Carter Craig, Attorneys at Law

September 2016 Archives

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OSHA says that new program for reporting injuries is a success

Virginia workers may know that the Occupational Safety and Health Administration executed a new program last year that all businesses must now follow. The program, implemented on Jan. 1, 2015, requires employers to report severe injuries such as amputations, hospitalizations and eye loss to OSHA within 24 hours of them occurring. So far, OSHA has noted that many employers are going above and beyond what federal law requires of them for keeping employees safe.

Speed limiters for trucks proposed to reduce truck fatalities

According to the Department of Transportation's National Highway Traffic Safety Administration, the number of truck fatalities rose 4.1 percent from 2014 to 2015 in the United States. The NHTSA reported that 2014 had the highest number of truck fatalities since 2008. Due to the increase in fatalities involving large trucks, there have been many discussions and debates about what steps the federal government should make to deal with this issue.

Car safety tech already benefiting older drivers

Executives in the automotive industry caution that fully automated vehicles could be years away. Technological enhancements that potentially reduce the likelihood of accidents, however, already appear on newer vehicle models. Some of these, like automatic brakes, automatic parking and rear-mounted cameras, could help older adults in Virginia and around the country drive safely and maintain their mobility.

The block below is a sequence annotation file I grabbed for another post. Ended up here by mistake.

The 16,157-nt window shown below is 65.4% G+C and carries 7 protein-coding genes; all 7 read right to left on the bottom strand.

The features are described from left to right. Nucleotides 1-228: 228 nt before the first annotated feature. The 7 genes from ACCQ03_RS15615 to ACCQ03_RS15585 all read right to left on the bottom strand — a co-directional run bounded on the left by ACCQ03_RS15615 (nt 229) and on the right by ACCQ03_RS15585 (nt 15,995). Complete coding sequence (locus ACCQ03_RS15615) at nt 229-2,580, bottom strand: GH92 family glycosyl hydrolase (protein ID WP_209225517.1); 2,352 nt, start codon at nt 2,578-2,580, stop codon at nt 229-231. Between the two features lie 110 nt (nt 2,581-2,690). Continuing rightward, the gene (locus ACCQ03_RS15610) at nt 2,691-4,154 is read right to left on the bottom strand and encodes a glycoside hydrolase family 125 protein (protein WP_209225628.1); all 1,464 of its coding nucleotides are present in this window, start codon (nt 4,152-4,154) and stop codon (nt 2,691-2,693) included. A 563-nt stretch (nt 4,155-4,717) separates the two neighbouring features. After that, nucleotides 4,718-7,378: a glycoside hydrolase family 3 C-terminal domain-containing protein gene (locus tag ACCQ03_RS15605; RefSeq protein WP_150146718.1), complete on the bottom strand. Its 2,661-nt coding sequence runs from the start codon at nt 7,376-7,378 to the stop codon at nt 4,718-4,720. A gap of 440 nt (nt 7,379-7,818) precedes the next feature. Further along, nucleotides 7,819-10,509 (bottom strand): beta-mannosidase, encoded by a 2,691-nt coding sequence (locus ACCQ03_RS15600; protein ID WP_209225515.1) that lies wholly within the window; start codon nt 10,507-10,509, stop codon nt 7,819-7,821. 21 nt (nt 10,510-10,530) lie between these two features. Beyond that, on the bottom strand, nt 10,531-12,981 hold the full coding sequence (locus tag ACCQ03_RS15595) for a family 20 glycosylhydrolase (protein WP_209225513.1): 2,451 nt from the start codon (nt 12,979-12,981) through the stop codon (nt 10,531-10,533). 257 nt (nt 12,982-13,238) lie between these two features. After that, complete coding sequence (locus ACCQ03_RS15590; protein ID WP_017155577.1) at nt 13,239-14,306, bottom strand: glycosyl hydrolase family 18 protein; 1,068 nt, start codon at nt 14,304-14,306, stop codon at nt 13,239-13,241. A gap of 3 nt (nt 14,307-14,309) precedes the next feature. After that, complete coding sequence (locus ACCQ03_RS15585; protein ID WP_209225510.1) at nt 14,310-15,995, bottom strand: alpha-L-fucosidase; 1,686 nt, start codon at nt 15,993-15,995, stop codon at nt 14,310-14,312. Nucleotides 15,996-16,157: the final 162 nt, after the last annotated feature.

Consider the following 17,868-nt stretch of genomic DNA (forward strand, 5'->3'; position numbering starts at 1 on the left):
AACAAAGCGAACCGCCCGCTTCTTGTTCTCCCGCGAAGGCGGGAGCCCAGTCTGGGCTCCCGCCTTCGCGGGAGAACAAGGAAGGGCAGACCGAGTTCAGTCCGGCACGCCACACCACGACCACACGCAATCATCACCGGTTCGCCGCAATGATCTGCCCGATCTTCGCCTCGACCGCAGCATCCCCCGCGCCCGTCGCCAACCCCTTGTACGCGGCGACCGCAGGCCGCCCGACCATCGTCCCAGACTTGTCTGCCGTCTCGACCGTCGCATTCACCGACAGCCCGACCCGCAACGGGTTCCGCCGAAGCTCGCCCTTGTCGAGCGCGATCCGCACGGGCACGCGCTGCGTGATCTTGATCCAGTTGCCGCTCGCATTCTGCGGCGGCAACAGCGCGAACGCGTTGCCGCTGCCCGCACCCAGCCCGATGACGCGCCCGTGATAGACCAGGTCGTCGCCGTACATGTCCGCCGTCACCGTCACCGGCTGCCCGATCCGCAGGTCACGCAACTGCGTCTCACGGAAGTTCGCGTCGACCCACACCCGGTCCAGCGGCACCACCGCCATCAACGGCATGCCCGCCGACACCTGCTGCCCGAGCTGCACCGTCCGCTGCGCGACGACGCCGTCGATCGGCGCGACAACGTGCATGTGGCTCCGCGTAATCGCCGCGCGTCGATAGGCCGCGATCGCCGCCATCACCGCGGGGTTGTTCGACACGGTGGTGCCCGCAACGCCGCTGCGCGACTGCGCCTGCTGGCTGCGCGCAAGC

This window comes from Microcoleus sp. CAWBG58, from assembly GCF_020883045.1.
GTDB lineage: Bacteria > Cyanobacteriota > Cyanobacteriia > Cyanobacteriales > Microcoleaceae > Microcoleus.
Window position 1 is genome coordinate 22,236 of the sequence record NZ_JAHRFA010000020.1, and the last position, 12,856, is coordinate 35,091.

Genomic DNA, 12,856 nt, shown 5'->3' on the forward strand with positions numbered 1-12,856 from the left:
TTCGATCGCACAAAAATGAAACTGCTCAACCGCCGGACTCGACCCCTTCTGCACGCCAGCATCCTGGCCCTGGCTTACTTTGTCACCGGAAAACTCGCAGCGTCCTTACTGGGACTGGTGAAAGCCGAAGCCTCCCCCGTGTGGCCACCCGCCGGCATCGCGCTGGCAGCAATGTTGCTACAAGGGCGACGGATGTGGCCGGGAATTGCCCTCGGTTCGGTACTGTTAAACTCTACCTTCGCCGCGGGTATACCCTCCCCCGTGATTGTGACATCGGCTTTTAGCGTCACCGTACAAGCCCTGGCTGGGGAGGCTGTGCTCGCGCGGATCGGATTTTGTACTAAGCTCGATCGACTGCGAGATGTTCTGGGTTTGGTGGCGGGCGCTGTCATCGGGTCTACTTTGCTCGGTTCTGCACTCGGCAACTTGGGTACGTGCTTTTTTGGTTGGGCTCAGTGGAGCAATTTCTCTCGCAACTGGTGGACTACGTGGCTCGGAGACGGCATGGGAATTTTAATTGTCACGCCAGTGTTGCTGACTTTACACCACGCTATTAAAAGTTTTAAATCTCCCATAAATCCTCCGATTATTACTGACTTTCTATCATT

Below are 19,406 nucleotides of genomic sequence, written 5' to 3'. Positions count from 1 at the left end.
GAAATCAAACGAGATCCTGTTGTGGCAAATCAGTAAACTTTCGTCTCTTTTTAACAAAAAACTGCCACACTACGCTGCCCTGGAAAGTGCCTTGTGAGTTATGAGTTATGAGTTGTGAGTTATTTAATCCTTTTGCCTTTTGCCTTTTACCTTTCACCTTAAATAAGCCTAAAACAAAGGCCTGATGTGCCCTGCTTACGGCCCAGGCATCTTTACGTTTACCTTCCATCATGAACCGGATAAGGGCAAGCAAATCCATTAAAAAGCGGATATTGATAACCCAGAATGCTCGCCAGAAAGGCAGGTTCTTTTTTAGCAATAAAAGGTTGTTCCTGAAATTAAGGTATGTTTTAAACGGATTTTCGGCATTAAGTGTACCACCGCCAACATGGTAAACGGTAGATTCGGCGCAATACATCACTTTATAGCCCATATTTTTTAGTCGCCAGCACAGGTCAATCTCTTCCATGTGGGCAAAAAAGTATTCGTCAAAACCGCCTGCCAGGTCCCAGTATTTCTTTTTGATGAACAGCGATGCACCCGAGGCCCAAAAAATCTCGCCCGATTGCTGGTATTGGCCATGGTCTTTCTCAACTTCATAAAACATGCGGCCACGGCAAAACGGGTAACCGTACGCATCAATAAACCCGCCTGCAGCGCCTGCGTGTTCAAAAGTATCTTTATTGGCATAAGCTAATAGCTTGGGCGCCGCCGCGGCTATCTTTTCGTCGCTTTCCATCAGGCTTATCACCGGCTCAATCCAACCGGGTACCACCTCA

Work culture can affect workplace safety

When people in Virginia think about improving workplace safety, they usually think first about the physical risks at a job site. Hazards like a cluttered work area, malfunctioning equipment and toxic substances can all cause serious workplace accidents. While it is important to reduce physical risks, it is also crucial to assess some of the less visible risks on a job site that can be just as dangerous for workers.

Big jump in traffic fatalities in 2015

Virginia motorists may have done more driving in 2015 than they did in 2014, if national statistics hold in that state. Last year, job growth and lower gas prices contributed to the largest year-to-year increase in vehicle miles traveled around the country in almost 25 years. According to the National Highway Traffic Safety Administration, the 3.5 percent increase in vehicle miles traveled had a significant impact on the number of traffic fatalities in 2015.